Artist Federico Pietrella is perhaps best known for his peculiar acrylic paintings. For this work Pietrella foregoes a traditional brush for a rubber date stamp. Thousands of carefully placed stamps come together to form a highly realistic scene, like Pointillism, becoming clearer as you back away from the piece. While creating his work Pietrella uses the current date to stamp his painting into creation. These pieces can often take several months to create. Thus, the painting not only is a depiction of his chosen subject but also a documentation of the time that elapsed in its creation
Andrew Hem and Mel Kadel currently have solo exhibitions on view side-by-side at LA’s Merry Karnowsky Gallery, with an opening reception slated for the evening of March 8. Hem’s “Dream but Don’t Sleep” presents a series of new paintings filled with cool-hued shadows and prismatic shapes. Though focused on figuration, Hem paints with an expressionistic looseness. His figures reveal his brushstrokes and nuanced color palettes without much blending. Yet, his work retains a sense of precision, lending it an illustrative quality that complements his Impressionist-influenced painting style.
Mel Kadel’s “Tied Up” includes a series of ink drawings on hand-stained paper. The artist primarily focuses on female characters in her work, though they depart greatly from those depicted by many of her contemporaries. Slightly androgynous, Kadel’s multitudinous characters are an industrious and persevering bunch, rowing and climbing their way through a terrain of abstract shapes that appear to represent the inner workings of the mind. The identical characters evoke homunculi carrying out the dreams and thoughts inside the imagination of a larger being.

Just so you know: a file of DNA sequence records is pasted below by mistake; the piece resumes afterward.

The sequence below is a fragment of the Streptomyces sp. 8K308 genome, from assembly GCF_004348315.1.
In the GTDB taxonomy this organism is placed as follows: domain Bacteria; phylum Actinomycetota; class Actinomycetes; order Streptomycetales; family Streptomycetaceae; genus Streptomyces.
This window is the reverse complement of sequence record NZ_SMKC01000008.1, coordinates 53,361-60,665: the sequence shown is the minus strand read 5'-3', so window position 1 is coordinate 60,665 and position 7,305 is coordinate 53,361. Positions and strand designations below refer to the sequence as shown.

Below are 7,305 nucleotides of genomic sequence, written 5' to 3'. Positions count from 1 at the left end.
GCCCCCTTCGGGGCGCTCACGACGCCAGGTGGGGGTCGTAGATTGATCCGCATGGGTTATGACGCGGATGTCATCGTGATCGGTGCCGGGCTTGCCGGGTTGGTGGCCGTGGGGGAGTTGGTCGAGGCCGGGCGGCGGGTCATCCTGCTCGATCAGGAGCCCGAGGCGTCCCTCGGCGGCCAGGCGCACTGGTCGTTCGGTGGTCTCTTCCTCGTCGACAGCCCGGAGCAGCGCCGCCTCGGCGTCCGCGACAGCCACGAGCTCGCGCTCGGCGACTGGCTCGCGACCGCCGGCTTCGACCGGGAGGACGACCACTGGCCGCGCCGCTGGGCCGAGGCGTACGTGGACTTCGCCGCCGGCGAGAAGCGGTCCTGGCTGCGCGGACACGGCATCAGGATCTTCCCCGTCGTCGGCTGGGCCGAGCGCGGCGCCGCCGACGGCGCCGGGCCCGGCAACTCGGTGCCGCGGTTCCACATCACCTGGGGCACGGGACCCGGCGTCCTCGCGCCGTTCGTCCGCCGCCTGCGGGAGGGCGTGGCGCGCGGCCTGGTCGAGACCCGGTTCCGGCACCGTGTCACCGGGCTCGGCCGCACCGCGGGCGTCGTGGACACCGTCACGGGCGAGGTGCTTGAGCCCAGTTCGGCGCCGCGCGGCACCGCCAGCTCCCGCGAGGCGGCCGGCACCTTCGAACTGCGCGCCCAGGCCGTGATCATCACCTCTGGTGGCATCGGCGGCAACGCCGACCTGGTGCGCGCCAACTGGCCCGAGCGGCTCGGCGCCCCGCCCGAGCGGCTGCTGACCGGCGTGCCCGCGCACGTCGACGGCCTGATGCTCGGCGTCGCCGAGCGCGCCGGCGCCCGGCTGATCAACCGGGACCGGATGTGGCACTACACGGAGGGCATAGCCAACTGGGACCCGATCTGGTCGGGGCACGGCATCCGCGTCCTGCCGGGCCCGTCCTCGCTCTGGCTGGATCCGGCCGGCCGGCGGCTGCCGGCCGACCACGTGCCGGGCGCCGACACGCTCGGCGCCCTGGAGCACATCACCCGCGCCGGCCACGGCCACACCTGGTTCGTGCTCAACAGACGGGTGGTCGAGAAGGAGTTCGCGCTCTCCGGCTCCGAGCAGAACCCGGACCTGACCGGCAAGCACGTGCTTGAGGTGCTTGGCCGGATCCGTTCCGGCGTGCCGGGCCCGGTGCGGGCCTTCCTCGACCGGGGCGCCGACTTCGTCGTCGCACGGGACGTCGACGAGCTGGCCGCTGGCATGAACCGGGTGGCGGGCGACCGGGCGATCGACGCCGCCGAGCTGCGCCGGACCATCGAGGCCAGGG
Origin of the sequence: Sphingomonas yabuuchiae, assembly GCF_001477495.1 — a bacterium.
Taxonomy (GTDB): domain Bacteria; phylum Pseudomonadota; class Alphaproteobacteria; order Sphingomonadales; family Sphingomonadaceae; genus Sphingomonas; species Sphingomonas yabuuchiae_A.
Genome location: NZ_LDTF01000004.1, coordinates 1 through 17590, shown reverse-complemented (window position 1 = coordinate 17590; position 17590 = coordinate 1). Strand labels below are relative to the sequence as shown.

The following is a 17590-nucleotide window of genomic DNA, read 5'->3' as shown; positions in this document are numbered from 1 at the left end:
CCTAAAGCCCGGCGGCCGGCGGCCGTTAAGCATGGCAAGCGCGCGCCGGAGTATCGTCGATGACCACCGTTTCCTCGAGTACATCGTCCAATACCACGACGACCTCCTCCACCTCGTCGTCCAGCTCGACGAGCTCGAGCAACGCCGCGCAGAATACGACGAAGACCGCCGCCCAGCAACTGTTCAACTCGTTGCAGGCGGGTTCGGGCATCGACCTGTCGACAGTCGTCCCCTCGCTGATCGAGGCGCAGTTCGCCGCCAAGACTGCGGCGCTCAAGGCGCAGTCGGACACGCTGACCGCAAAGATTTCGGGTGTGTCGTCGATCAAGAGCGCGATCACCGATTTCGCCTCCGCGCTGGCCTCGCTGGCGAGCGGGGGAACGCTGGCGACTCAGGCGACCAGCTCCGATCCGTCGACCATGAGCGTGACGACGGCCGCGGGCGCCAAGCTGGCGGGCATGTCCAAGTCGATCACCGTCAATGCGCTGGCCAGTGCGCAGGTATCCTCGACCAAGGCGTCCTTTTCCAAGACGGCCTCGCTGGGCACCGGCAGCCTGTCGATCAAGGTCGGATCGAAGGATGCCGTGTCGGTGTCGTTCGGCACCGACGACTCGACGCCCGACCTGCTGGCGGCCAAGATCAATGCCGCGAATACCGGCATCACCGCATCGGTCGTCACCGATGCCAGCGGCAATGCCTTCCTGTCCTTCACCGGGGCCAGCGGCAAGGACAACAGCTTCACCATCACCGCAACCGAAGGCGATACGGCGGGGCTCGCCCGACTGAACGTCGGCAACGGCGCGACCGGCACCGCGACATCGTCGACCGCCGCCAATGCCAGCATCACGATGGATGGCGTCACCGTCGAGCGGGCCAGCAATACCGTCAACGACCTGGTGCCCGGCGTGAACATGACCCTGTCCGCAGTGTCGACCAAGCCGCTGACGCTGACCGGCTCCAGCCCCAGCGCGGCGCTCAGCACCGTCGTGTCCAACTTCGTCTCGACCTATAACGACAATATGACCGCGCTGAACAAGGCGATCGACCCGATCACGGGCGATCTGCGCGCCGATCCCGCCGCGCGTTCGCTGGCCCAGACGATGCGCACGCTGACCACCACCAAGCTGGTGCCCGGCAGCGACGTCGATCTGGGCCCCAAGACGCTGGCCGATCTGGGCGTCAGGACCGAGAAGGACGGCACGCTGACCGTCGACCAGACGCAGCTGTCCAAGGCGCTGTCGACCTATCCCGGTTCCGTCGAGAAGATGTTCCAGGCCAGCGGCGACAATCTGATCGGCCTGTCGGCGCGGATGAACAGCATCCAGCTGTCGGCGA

Mel Kadel and Andrew Hem exhibit at Merry Karnowsky Gallery March 1 through March 22.
Located near the Red Sea in El Gouna, Egypt, Desert Breath is an impossibly immense land art installation dug into the sands of the Sahara desert by the D.A.ST. Arteam back in 1997. The artwork was a collaborative effort spanning two years between installation artist Danae Stratou, industrial designer Alexandra Stratou, and architect Stella Constantinides, and was meant as an exploration of infinity against the backdrop of the largest African desert. Covering an area of about 1 million square feet (100,000 square meters) the piece involved the displacement of 280,000 square feet (8,000 square meters) of sand and the creation of a large central pool of water.
Bruno Catalano’s “Disappearing” Sculpturesby Danny OldaPosted on February 27, 2014
Artist Bruno Catalano‘s rather large series of life size bronze sculptures is poetically titled Travelers. The group of sculptures depict very different people but each walking with suitcase or bag in hand, a few sitting on their luggage. However, large swath’s of each person’s body is missing as if disappearing or torn away, the sculpture somehow still able to stand. While the subjects are clearly literal travelers, they also to appear be traveling in some symbolic sense. The sheer number of sculptures almost resemble a human migration, a sort of shared journey. It may be that Catalano’s Travelers search for a personal fulfillment illustrated by a literal emptiness.